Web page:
Money problems have always made up a fair proportion of Citizens Advice Bureaux (CAB) cases.
Alongside employment, housing, legal and consumer disputes, our advisers have always had to deal with clients who were in debt or unable to pay their bills. However, since the credit crunch, the proportion of these money cases has risen steeply.
Every Scottish CAB now has its specialist money advice experts as well as the “generalist” advisers who dominated the movement in the past.
This has been a necessary response to the changing needs of Scots in the wake the credit crunch. It has given the CAB service a unique insight into the patterns that underlie those needs.
Every day in Citizens Advice Bureaux offices all over Scotland our advisers sit across the table from people who simply can’t afford to get by. They just don’t have enough money coming in to live on.
Such people routinely make choices about whether to skip lunch and keep the heating on that day, or vice versa.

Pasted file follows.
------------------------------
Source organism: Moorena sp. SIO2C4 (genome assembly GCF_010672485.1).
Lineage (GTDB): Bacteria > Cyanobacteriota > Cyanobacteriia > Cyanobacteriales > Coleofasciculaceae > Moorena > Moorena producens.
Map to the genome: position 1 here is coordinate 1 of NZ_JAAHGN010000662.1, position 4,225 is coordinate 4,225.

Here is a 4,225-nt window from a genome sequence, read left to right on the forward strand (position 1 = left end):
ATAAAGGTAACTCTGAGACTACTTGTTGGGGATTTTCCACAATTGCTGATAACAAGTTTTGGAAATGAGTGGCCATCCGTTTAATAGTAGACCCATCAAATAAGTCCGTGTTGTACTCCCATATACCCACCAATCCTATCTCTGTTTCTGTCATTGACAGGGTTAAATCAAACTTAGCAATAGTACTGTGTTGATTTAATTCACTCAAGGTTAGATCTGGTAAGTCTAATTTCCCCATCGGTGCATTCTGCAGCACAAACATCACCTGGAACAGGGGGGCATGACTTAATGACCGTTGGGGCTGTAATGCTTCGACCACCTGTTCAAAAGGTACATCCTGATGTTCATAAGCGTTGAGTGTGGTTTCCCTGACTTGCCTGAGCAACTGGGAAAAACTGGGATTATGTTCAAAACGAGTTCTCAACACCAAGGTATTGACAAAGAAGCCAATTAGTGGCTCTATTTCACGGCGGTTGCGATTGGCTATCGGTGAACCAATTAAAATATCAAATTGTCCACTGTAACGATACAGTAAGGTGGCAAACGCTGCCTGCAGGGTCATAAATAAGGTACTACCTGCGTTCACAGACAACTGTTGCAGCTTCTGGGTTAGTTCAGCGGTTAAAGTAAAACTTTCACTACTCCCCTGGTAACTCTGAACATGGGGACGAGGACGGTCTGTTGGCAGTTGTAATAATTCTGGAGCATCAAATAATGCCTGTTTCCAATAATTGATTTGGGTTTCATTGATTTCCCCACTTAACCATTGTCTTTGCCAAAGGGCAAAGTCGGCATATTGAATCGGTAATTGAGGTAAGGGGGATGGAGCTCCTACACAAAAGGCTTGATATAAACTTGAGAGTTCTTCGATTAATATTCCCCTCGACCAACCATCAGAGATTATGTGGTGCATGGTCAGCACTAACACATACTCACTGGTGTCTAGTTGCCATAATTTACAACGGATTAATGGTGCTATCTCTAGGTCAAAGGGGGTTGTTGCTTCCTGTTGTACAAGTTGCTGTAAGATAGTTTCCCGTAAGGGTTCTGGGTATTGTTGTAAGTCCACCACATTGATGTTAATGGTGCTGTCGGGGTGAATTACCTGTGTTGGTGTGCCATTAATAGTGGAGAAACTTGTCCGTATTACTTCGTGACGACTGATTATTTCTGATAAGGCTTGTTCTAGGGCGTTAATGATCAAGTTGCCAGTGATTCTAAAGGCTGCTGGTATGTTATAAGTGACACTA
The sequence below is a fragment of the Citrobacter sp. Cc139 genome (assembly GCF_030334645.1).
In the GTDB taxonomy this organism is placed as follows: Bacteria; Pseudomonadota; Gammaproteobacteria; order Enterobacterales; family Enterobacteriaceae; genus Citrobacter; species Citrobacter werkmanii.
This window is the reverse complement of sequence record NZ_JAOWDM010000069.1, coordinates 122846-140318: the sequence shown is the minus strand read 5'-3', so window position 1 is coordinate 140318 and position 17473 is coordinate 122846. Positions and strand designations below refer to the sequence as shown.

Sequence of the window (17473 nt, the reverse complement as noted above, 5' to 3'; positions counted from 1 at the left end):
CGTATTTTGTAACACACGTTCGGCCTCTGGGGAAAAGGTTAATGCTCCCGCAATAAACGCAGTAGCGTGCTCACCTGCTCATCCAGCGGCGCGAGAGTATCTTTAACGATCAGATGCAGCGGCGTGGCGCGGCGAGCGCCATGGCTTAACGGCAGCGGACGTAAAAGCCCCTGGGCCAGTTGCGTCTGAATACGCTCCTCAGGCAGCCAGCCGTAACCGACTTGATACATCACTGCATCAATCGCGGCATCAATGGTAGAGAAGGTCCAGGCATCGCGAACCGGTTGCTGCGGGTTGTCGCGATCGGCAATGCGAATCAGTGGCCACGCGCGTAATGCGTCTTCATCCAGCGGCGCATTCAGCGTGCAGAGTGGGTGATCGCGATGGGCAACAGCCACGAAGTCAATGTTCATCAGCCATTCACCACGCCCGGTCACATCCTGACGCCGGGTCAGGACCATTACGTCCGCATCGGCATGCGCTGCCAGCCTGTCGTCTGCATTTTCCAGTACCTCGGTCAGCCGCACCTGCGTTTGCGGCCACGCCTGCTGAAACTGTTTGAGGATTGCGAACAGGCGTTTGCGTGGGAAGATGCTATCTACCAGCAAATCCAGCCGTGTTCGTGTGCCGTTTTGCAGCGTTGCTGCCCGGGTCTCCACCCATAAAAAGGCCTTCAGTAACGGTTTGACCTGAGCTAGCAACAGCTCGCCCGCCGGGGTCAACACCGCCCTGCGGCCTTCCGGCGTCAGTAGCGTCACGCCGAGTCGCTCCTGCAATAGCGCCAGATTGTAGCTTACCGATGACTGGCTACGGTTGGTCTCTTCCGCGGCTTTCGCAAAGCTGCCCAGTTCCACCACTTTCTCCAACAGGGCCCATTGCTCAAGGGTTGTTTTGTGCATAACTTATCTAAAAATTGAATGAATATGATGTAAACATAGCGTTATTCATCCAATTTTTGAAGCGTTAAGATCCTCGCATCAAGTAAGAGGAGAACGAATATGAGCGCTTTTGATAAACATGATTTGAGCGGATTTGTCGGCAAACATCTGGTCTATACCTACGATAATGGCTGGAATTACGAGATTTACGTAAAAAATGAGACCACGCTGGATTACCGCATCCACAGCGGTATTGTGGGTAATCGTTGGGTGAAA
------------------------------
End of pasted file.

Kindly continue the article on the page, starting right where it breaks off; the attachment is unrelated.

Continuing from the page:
Three things concern us in particular. One is that many of the people who have been hit hardest by the credit crunch are those who were already struggling financially, and so were least able to cope.
Secondly, there has been a concurrent growth in the number of companies which blatantly seek to profit from the desperation of such people – eg through high-interest loans or bogus services.
And thirdly, all of this is happening against the background of seismic changes to the welfare system, which means that the safety net which is supposed to protect such people often no longer exists, or is hanging by a thread.
• Margaret Lynch is chief executive of Citizens Advice Scotland
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